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Saturday, January 8, 2011

Stamp Investment Tip: German States- Wurttemberg 1906 Centenary Officials (Scott #O109-18)

Before Otto von Bismarck unified Germany in 1871, the country was divided into individual states, some of which issued their own stamps. A few of these stamps are rare and extremely valuable, but in many cases, prices of German States stamps have lagged, because as a collecting area it is a minefield of reprints, fakes, and forgeries. With the exception of the rarities, many German States stamps often can be purchased in F-VF+ condition for 25%-35% of Scott. Better items which seem questionable should be purchased conditional on obtaining expertization, preferably by a reputable German expert.

Some of the German States continued to maintain their postal autonomy and issue their own stamps after Unification, and two of them, Bavaria and Wurttemberg, issued stamps well into the 20th Century. There is less incidence of fakery with the more modern issues, especially with those items which are not rarities.

In 1906, Wurttemberg issued a set of overprinted official stamps commemorating its centennial as a kingdom (Scott #O109-18). 22,000 sets were issued, and Scott '11 prices the set at $188.75 for unused. I feel that it has been neglected because it is a German States back-of-book issue.

Germany, an affluent nation of about 82 million people, is the world's fourth largest economy, and both the second largest importer and second largest exporter of goods. Since the age of industrialisation, the country has been a driver, innovator, and beneficiary of an ever more globalised economy, and is recognised as a scientific and technological leader in several fields. Annual GDP growth has averaged about 2% over the last five years, reflecting the recent global slowdown, and the gradual progress being made in absorbing the less developed former DDR.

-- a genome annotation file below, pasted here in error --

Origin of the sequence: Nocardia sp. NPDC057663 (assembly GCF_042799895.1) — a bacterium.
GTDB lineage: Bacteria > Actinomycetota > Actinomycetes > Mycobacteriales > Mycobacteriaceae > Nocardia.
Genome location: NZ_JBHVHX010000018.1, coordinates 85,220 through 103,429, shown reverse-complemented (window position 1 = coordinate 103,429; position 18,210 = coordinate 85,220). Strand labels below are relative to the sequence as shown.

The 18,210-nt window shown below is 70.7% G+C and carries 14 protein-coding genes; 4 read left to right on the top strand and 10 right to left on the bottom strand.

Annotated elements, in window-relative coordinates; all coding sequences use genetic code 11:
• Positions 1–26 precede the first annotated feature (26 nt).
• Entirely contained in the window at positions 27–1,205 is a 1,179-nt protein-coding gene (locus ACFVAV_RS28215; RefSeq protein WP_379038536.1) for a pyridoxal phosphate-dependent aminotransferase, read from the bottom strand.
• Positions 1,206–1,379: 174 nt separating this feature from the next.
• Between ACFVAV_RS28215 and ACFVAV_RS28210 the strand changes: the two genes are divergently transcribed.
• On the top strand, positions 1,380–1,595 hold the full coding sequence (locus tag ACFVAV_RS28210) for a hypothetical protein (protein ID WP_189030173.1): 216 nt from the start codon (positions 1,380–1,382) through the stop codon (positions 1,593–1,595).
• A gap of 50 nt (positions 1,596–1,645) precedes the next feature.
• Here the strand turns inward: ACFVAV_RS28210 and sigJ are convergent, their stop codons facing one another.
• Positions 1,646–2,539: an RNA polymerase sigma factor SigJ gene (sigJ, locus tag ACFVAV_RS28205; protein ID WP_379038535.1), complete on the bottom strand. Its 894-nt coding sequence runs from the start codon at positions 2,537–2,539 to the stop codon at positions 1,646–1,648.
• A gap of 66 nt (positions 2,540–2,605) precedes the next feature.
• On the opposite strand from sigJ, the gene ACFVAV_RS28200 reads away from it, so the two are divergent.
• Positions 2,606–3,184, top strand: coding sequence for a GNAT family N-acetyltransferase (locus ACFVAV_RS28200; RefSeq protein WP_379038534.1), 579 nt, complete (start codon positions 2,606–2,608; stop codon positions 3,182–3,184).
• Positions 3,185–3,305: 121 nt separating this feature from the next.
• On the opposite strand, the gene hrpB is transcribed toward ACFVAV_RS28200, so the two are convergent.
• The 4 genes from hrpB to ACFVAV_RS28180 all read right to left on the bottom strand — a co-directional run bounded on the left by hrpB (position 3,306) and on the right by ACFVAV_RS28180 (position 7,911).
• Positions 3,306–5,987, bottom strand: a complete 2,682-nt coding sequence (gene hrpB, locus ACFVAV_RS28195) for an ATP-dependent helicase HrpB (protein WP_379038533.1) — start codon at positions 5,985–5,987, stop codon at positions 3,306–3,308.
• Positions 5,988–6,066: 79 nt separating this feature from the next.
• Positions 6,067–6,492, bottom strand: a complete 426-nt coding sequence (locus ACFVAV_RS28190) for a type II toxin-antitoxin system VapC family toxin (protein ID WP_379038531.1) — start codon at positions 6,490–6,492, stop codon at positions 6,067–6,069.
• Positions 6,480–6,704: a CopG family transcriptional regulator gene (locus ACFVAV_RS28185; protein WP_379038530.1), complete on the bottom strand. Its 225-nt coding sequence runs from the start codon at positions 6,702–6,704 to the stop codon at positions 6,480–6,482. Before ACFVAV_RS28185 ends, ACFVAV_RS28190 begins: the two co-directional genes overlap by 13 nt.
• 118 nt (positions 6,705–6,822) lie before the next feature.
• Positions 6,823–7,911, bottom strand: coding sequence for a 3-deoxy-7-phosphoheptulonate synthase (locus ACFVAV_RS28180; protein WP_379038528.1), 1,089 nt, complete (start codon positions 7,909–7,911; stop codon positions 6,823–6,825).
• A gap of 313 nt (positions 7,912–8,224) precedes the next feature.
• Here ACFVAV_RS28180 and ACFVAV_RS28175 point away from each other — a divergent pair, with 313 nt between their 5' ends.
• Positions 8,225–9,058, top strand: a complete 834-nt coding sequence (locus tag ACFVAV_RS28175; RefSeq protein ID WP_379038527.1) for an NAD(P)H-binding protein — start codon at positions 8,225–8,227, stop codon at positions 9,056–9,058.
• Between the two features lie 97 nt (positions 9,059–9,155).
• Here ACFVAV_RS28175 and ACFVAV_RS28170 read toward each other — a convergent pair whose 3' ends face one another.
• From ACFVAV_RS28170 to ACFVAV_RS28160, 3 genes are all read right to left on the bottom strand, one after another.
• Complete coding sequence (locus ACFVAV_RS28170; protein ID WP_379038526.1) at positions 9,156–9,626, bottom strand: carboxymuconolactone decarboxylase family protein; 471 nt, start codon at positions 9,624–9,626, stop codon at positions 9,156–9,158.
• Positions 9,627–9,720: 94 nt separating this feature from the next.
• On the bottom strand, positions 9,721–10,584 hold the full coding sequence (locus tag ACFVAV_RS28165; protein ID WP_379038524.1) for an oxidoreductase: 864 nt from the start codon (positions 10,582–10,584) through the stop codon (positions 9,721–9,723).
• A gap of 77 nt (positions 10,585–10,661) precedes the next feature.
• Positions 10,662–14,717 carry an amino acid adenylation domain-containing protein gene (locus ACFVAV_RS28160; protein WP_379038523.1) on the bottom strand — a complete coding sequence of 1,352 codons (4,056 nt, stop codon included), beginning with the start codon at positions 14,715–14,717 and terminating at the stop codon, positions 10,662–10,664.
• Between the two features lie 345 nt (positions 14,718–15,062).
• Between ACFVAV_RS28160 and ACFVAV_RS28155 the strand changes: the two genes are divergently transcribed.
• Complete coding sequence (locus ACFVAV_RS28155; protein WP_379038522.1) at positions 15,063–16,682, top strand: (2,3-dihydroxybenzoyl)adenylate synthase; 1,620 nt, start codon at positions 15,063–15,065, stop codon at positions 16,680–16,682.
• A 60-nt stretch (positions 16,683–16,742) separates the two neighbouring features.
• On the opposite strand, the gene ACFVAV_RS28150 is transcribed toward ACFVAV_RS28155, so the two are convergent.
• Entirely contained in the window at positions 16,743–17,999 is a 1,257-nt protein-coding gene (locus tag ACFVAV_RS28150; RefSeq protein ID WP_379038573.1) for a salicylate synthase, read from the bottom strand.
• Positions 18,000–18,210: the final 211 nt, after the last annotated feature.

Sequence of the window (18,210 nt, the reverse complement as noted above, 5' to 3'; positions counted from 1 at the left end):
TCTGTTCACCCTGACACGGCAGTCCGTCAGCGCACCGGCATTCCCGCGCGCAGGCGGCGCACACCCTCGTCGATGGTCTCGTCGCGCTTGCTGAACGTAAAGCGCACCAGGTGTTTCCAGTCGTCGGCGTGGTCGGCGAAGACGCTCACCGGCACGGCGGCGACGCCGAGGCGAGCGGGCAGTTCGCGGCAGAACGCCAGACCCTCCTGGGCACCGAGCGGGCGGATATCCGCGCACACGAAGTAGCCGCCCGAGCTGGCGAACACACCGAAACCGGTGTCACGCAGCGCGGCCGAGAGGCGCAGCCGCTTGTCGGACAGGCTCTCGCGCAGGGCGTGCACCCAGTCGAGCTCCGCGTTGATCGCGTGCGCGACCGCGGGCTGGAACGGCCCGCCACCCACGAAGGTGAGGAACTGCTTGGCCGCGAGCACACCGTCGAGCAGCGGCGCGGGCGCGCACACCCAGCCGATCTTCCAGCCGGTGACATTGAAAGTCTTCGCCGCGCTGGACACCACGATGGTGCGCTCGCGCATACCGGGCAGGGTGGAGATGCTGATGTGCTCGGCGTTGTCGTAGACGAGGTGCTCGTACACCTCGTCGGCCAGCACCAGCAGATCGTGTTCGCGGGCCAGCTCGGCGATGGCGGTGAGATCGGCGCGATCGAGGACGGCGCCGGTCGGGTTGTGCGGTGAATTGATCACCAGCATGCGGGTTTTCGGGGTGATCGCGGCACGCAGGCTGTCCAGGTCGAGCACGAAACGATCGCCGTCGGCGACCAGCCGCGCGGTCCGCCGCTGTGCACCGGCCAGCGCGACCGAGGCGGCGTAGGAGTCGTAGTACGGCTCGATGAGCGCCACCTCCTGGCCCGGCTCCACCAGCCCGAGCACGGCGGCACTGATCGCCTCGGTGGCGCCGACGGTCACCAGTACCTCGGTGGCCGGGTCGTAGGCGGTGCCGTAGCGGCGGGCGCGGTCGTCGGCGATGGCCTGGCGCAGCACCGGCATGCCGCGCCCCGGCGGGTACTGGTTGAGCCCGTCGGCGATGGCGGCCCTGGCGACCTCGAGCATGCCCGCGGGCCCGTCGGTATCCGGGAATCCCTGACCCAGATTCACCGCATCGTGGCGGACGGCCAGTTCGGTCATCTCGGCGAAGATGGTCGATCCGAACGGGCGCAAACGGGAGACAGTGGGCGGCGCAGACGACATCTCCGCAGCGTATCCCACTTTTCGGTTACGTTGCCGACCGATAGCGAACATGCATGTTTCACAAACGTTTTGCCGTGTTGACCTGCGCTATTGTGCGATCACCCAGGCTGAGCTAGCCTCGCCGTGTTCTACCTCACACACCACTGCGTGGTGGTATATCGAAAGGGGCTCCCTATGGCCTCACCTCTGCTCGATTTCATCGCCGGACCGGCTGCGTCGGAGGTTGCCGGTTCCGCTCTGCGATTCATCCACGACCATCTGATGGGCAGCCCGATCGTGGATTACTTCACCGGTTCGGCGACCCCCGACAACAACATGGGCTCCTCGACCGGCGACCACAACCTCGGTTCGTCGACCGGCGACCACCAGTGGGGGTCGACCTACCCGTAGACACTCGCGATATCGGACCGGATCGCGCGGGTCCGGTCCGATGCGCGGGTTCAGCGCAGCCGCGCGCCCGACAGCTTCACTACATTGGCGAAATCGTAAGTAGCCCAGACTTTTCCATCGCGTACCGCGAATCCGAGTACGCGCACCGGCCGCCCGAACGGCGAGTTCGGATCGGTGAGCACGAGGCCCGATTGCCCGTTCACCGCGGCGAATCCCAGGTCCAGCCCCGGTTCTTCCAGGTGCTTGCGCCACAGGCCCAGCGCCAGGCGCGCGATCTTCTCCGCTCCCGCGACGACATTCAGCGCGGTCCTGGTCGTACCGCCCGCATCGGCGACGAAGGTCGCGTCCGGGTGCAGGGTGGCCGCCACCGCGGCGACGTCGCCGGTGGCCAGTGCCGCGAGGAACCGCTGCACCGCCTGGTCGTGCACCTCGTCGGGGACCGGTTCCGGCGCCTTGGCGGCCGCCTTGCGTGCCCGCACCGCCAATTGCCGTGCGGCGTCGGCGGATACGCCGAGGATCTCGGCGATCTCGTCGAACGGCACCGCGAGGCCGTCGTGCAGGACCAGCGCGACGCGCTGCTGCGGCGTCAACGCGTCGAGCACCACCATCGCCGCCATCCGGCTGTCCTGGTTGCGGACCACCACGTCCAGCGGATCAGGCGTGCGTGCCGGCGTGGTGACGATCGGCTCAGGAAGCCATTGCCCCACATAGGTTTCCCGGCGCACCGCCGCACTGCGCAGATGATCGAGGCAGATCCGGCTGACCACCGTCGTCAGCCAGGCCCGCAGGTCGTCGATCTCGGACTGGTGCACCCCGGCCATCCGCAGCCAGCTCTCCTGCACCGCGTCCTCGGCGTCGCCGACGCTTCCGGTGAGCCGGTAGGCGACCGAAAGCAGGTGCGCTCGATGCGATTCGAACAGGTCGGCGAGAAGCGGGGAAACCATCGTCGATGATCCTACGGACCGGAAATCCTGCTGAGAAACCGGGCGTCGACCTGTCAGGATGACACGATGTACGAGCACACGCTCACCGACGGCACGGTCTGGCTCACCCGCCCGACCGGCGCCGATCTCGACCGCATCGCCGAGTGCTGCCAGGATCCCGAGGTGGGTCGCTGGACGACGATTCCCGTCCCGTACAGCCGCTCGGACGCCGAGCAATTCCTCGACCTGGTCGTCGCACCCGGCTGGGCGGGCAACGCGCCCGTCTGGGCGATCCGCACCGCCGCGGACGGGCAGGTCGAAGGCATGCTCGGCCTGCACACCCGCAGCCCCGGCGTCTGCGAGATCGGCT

Germany has long been known as a center of philately, and both the hobby and the stamp business there exhibit a markedly higher level of sophistication than what exists in the U.S.. There are three million philatelists in Germany, which makes it the second biggest stamp collecting nation in the world.

Those interested in learning about investing in stamps should read the Guide to Philatelic Investing ($5), available on Kindle and easily accessible from any computer, at

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